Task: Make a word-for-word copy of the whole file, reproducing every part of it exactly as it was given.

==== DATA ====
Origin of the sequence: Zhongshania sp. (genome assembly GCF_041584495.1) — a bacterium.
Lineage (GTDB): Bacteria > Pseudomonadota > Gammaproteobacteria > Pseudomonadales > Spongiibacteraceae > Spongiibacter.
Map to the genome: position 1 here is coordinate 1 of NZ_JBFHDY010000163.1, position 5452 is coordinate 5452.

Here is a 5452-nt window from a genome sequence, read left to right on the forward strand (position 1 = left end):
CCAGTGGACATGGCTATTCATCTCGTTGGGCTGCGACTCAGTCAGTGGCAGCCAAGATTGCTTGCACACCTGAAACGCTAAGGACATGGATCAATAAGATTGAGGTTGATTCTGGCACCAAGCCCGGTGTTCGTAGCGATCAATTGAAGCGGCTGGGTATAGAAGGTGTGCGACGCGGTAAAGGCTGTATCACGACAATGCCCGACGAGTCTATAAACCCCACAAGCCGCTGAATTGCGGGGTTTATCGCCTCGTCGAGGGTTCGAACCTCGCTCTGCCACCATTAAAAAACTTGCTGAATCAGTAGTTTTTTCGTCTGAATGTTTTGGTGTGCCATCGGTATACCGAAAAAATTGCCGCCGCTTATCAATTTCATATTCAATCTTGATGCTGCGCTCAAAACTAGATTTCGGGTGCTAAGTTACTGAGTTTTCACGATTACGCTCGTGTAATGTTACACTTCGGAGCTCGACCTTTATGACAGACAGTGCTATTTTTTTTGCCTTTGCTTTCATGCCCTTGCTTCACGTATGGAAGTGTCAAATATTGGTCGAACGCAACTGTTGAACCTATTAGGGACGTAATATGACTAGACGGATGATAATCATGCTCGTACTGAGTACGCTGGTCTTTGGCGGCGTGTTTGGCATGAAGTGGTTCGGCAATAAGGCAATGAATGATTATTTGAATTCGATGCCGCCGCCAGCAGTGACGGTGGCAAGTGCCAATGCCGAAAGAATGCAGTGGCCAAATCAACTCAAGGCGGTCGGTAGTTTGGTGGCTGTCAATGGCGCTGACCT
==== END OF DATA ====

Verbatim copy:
Origin of the sequence: Zhongshania sp. (genome assembly GCF_041584495.1) — a bacterium.
Lineage (GTDB): Bacteria > Pseudomonadota > Gammaproteobacteria > Pseudomonadales > Spongiibacteraceae > Spongiibacter.
Map to the genome: position 1 here is coordinate 1 of NZ_JBFHDY010000163.1, position 5452 is coordinate 5452.

Here is a 5452-nt window from a genome sequence, read left to right on the forward strand (position 1 = left end):
CCAGTGGACATGGCTATTCATCTCGTTGGGCTGCGACTCAGTCAGTGGCAGCCAAGATTGCTTGCACACCTGAAACGCTAAGGACATGGATCAATAAGATTGAGGTTGATTCTGGCACCAAGCCCGGTGTTCGTAGCGATCAATTGAAGCGGCTGGGTATAGAAGGTGTGCGACGCGGTAAAGGCTGTATCACGACAATGCCCGACGAGTCTATAAACCCCACAAGCCGCTGAATTGCGGGGTTTATCGCCTCGTCGAGGGTTCGAACCTCGCTCTGCCACCATTAAAAAACTTGCTGAATCAGTAGTTTTTTCGTCTGAATGTTTTGGTGTGCCATCGGTATACCGAAAAAATTGCCGCCGCTTATCAATTTCATATTCAATCTTGATGCTGCGCTCAAAACTAGATTTCGGGTGCTAAGTTACTGAGTTTTCACGATTACGCTCGTGTAATGTTACACTTCGGAGCTCGACCTTTATGACAGACAGTGCTATTTTTTTTGCCTTTGCTTTCATGCCCTTGCTTCACGTATGGAAGTGTCAAATATTGGTCGAACGCAACTGTTGAACCTATTAGGGACGTAATATGACTAGACGGATGATAATCATGCTCGTACTGAGTACGCTGGTCTTTGGCGGCGTGTTTGGCATGAAGTGGTTCGGCAATAAGGCAATGAATGATTATTTGAATTCGATGCCGCCGCCAGCAGTGACGGTGGCAAGTGCCAATGCCGAAAGAATGCAGTGGCCAAATCAACTCAAGGCGGTCGGTAGTTTGGTGGCTGTCAATGGCGCTGACCT